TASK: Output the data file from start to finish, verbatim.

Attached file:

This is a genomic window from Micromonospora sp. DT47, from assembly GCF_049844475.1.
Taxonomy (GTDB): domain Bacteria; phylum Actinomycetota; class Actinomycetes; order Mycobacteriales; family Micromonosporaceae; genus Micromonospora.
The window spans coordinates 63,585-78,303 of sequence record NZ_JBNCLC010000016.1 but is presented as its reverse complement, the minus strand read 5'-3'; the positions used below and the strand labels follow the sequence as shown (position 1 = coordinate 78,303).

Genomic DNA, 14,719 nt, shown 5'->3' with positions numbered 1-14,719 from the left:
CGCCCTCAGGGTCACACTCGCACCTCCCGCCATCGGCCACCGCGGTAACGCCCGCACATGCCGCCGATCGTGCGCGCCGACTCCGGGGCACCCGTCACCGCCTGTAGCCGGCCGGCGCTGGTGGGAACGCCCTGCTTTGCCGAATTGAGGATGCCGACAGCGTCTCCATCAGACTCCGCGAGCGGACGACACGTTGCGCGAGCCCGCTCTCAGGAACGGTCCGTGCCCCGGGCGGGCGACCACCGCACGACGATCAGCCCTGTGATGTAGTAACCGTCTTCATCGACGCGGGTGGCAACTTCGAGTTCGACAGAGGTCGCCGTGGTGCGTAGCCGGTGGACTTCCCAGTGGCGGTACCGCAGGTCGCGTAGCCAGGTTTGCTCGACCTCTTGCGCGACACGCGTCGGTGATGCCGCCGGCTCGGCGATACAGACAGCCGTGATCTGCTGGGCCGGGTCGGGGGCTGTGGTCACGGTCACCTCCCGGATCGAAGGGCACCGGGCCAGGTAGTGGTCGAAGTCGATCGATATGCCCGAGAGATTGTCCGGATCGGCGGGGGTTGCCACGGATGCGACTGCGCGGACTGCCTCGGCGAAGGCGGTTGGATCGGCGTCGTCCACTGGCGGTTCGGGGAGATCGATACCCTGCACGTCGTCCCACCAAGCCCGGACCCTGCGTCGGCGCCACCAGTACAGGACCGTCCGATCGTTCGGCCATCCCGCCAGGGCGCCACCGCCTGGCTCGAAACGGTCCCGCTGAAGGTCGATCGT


This is a genomic window from Micromonospora sp. DT47, from assembly GCF_049844475.1.
Taxonomy (GTDB): domain Bacteria; phylum Actinomycetota; class Actinomycetes; order Mycobacteriales; family Micromonosporaceae; genus Micromonospora.
The window spans coordinates 63,585-78,303 of sequence record NZ_JBNCLC010000016.1 but is presented as its reverse complement, the minus strand read 5'-3'; the positions used below and the strand labels follow the sequence as shown (position 1 = coordinate 78,303).

Genomic DNA, 14,719 nt, shown 5'->3' with positions numbered 1-14,719 from the left:
CGCCCTCAGGGTCACACTCGCACCTCCCGCCATCGGCCACCGCGGTAACGCCCGCACATGCCGCCGATCGTGCGCGCCGACTCCGGGGCACCCGTCACCGCCTGTAGCCGGCCGGCGCTGGTGGGAACGCCCTGCTTTGCCGAATTGAGGATGCCGACAGCGTCTCCATCAGACTCCGCGAGCGGACGACACGTTGCGCGAGCCCGCTCTCAGGAACGGTCCGTGCCCCGGGCGGGCGACCACCGCACGACGATCAGCCCTGTGATGTAGTAACCGTCTTCATCGACGCGGGTGGCAACTTCGAGTTCGACAGAGGTCGCCGTGGTGCGTAGCCGGTGGACTTCCCAGTGGCGGTACCGCAGGTCGCGTAGCCAGGTTTGCTCGACCTCTTGCGCGACACGCGTCGGTGATGCCGCCGGCTCGGCGATACAGACAGCCGTGATCTGCTGGGCCGGGTCGGGGGCTGTGGTCACGGTCACCTCCCGGATCGAAGGGCACCGGGCCAGGTAGTGGTCGAAGTCGATCGATATGCCCGAGAGATTGTCCGGATCGGCGGGGGTTGCCACGGATGCGACTGCGCGGACTGCCTCGGCGAAGGCGGTTGGATCGGCGTCGTCCACTGGCGGTTCGGGGAGATCGATACCCTGCACGTCGTCCCACCAAGCCCGGACCCTGCGTCGGCGCCACCAGTACAGGACCGTCCGATCGTTCGGCCATCCCGCCAGGGCGCCACCGCCTGGCTCGAAACGGTCCCGCTGAAGGTCGATCGT